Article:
Coast Guard Cutter Cuyahoga began its career enforcing Prohibition laws and interdicting offshore liquor smugglers in 1926. It career ended as an Officer Candidate School teaching platform after a collision with a 521-foot bulk carrier in Chesapeake Bay in 1978. The Coast Guard will be honoring its fallen shipmates in ceremonies at the Coast Guard Academy in New London, Connecticut, and at Coast Guard Training Center Yorktown, Virginia, Oct. 19-20, 2018 – 40 years after its sinking.
Tag: officer candidate school
Since the 1970s, women in the Coast Guard have come a long way with female service members occupying every active duty role formerly reserved for men. During this period, female graduates of the Coast Guard’s Officer Candidate School helped shape the Coast Guard and pioneered the role of their gender in the service, the federal government and the nation as a whole. They have made the U.S. Coast Guard into a better institution for all men and women and they will continue to play an important role in leading the service in the 21st century.
From 1968-1980, the U.S. Coast Guard was involved in three major mishaps that had devastating impacts on those who survived. These mishaps also served as the impetus for the Prospective Commanding Officer/Executive Officer Course and the Bridge Resource Management Course, which trains members going back to sea in various leadership roles. Learning from our history in regards to the Coast Guard Cutters Blackthorn, Cuyahoga and White Alder is why the Coast Guard Leadership Development Center runs these courses: to prevent loss of life at sea.
It’s not unusual for a child to follow in their parent’s footsteps. Matthew Walker, a retired Coast Guard captain and former commanding officer of three cutters: Manitou, Polar Star and Steadfast, has two sons who followed him into the Coast Guard – Fireman Maxwell Walker, currently attending Machinery Technician “A” School in Yorktown, Virginia, and Petty Officer 3rd Class Alan Nielsen, a boatswain’s mate at Station Coos Bay in Charleston, Oregon. One of his sons even followed his footsteps to one of the very cutters he commanded.
“The Fleet Plan and Officer Exchange MOU build on the long history of cooperation between NOAA and the Coast Guard. Our shared responsibilities in serving the American people’s interests in the maritime domain are fortified by our even closer relationship,” said Coast Guard Vice Adm. Charles Michel, deputy commandant for operations.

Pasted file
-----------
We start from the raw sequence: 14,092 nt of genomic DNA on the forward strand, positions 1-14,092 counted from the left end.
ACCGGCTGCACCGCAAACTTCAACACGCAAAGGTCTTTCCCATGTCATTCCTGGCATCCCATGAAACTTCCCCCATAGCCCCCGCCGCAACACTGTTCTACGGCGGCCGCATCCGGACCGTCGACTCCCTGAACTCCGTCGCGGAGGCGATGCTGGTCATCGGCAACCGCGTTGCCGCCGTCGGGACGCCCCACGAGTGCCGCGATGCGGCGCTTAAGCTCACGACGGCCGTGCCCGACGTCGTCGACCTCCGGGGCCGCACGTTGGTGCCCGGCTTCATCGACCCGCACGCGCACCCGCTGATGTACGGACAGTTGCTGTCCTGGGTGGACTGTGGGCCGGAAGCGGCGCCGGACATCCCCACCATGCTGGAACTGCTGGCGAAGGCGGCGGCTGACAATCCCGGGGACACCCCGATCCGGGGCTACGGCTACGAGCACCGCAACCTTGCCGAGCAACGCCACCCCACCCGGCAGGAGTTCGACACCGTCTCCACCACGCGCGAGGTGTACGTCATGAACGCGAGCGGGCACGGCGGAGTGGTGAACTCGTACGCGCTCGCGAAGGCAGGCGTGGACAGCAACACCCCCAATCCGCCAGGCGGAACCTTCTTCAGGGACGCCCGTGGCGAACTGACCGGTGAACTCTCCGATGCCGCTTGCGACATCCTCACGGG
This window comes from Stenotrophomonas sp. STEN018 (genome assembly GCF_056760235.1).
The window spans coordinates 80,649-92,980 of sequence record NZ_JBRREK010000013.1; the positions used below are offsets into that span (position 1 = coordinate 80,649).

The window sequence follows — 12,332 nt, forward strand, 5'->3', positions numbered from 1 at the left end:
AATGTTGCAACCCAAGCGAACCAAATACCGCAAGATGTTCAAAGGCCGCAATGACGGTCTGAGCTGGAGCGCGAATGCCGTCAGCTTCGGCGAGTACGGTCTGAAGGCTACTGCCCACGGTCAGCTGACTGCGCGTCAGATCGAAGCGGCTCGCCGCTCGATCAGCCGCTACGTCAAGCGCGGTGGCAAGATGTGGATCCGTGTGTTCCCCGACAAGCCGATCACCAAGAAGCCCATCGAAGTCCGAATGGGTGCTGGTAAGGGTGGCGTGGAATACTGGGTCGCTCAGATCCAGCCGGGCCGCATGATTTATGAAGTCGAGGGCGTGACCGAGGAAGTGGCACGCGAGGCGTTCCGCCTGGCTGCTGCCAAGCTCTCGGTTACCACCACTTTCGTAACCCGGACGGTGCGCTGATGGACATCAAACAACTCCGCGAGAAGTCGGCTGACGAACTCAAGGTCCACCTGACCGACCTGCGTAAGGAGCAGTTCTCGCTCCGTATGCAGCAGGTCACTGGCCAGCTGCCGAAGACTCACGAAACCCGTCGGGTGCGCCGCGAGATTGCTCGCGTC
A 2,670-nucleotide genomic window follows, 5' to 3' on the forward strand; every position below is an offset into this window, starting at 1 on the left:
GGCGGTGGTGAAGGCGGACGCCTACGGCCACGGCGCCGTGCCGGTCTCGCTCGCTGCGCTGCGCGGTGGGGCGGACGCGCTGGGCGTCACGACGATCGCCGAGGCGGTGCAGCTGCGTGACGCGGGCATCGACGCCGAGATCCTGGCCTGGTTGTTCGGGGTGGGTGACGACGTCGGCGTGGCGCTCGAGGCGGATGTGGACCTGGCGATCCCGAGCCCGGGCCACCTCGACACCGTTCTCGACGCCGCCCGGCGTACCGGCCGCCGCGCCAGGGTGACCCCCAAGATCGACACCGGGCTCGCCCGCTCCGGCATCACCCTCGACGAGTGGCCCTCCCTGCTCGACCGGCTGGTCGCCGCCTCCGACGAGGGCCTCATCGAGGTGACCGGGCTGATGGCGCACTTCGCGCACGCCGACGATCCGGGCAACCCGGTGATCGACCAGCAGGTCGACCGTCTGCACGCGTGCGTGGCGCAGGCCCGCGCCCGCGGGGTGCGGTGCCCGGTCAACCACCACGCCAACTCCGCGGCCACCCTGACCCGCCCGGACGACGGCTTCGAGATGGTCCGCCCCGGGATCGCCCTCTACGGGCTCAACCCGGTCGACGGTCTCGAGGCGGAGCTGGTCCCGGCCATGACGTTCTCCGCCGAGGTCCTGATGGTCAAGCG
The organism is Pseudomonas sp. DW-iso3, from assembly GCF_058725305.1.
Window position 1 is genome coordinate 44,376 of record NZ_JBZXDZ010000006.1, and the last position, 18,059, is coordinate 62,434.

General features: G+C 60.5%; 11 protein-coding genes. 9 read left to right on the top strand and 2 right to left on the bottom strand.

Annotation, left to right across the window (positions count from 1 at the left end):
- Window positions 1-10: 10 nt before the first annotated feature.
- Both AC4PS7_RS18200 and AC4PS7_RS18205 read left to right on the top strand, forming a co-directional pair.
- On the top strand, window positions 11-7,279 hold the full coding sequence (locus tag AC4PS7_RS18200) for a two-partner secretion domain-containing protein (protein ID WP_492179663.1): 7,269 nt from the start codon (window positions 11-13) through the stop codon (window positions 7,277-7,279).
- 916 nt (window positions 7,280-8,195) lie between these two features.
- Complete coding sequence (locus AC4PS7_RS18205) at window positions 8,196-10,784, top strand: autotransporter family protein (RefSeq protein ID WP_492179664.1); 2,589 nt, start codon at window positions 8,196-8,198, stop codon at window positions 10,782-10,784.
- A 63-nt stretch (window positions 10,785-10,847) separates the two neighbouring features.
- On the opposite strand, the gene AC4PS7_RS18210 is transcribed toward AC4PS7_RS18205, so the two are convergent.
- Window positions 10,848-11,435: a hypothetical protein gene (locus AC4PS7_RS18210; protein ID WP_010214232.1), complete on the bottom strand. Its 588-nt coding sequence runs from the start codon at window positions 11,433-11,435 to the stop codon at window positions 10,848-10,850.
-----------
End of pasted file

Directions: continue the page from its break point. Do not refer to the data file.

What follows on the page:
June 18 marks the 25th anniversary of the College Student Pre-Commissioning Initiative Program. CSPI is a fully funded scholarship program open to students of all races and ethnicities, which may pay up to two academic years of college tuition and books. While in the program, officer trainees are provided with valuable leadership, management, law enforcement, navigation and marine science skills and professional development training. Upon graduation from college, officer trainees attend Officer Candidate School and are commissioned as ensigns in the Coast Guard. In honor of this milestone, we highlight one of the program’s initial candidates, Capt. Robert Smith.
He joined the Coast Guard to fly. And fly he did. Vice Adm. John Currier piloted five Coast Guard and three Navy aircraft types, amassing 6,023 flight hours. He took to the skies, saving lives and protecting our nation, for 38 years. Currier assumed duties as the 28th vice commandant of the Coast Guard in May 2012 and was relived from his duties at a change of watch ceremony held earlier this week. As vice commandant, Currier focused on reawakening the operational safety culture in the Coast Guard.
Perched on a rocky hill overlooking Connecticut’s busy Thames River sits Robert Crown Park, a quiet, forested section of the U.S. Coast Guard Academy. On May 7, a hushed group of Coast Guard and NOAA officers gathered in the park to observe NOAA Administrator Dr. Kathryn Sullivan and Academy Superintendent Rear Adm. Sandra Stosz place a brass survey marker in the ground.
Co-written by Jennifer Gaudio, Lt. Michael Bell and Eric Alan. Officer candidates participate in a Coast Guard history course July 15, 2013, at the Coast Guard Museum located at the Coast Guard Academy in New London, Conn. The course allows officer candidates to examine artifacts relevant to the historical periods they are currently studying. U.S.
Somewhere off the coast of New Jersey: As the Coast Guard Barque Eagle sailed into 17 knot winds and 6 to 8-foot seas, officer candidates entered metaphorically uncharted waters. That’s especially true for two United States Coast Guard officer candidates with no previous maritime experience.